The Paranoid Style in American Politics

From Wikipedia, the free encyclopedia
Jump to navigation Jump to search
First book edition
(publ. Alfred A. Knopf)

"The Paranoid Style in American Politics"[1] is an essay by American historian Richard J. Hofstadter, first published in Harper's Magazine in November 1964. It was the title essay in a book by the author the following year. Published soon after Senator Barry Goldwater won the Republican presidential nomination over the more moderate Nelson A. Rockefeller, Hofstadter's article explores the influence of a particular style of conspiracy theory and "movements of suspicious discontent" throughout American history.


Richard Hofstadter's 1959 BBC radio lecture on "The American Right Wing and the Paranoid Style" was later revised and published as "The Paranoid Style in American Politics" in the November 1964 Harper's Magazine.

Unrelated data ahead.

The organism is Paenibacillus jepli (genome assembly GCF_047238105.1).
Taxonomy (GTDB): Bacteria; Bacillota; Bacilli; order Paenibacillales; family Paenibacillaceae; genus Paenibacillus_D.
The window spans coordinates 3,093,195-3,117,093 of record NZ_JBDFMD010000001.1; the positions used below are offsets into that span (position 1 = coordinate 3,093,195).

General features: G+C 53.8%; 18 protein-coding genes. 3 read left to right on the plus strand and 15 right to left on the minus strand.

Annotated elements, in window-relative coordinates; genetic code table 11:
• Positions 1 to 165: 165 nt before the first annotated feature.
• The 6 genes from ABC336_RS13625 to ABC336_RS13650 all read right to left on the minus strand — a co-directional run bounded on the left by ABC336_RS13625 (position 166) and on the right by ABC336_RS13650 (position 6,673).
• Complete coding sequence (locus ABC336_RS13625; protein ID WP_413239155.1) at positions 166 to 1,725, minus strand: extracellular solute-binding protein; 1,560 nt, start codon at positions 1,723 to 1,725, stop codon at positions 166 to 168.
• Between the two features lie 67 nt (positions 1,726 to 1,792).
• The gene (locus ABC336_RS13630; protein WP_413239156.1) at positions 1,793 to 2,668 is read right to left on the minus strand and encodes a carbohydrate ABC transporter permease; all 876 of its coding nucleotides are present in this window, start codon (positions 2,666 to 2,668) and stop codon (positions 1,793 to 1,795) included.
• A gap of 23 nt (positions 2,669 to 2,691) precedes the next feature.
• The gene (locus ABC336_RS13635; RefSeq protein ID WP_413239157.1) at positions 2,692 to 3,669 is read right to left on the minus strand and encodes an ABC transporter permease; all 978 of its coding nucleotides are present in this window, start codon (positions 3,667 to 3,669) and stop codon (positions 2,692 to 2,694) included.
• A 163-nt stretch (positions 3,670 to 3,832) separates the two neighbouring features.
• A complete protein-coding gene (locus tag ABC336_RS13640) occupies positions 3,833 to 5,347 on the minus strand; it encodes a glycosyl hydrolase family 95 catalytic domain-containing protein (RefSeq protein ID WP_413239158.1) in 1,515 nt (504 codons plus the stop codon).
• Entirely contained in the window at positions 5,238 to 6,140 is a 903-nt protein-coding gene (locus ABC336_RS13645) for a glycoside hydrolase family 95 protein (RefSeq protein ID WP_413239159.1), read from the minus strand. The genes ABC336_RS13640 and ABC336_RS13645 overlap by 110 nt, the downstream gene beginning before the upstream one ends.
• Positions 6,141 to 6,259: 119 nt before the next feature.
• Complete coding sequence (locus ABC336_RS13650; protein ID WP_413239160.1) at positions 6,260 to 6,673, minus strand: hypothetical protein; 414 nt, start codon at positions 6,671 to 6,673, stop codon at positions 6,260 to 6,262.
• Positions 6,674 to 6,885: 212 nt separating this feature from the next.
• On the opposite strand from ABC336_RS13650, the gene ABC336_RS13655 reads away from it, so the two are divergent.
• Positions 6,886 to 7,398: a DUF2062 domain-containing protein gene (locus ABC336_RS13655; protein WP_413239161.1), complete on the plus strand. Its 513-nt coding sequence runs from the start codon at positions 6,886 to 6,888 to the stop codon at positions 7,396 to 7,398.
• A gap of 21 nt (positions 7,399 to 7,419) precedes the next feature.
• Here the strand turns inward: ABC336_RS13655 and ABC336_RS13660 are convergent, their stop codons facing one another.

Historian Andrew McKenzie has described changes and continuities in Hofstadter's "semantic currents" that culminated in the 1959 lecture. Hofstadter's initial focus on "status anxiety" tied to "interest politics" came from Franz Neumann's "Anxiety and Politics" (1954). Frankfurt School adherent Herbert Marcuse similarly connected "status anxiety" to "interest politics" in a eulogy for the deceased Neumann during a memorial service at Columbia University in 1955. Hofstadter shifted to studying the concepts of "paranoia" as well as "paranoid" in "pseudo-conservatism," partly based on The Authoritarian Personality (1950) by another Frankfurt School member, Theodor W. Adorno---in 1967, Hofstadter admitted that the book was an “influ.[ential] study for me"---and additional 1950 publications by Adorno. Hofstadter's 1954 paper on "paranoia" in "pseudo-conservatism" was presented at the 1954 Seminar of the State, convened by post-industrial sociologist, 1950s Cold War liberal, and post-1965 neoconservative Daniel Bell. The provenance of the phrase "paranoid style," according to McKenzie's current research, can surprisingly be traced to the archived correspondence of then-BBC producer George MacBeth, in a late January 1959 transmissive proposing the same to Hofstadter. The historian had taken up temporary residence at the University of Cambridge, overseen by Jack Pole, before Pole transferred to the University of Oxford. On August 2, 1959, Hofstadter delivered his radio lecture on "The American Right Wing and the Paranoid Style." Hofstadter hoped to "find a quality shared by both McCarthyism and the patchwork of grassroots organizations that, in the aftermath of McCarthy’s downfall, sustained the pseudo-conservative cause on a local level."[2]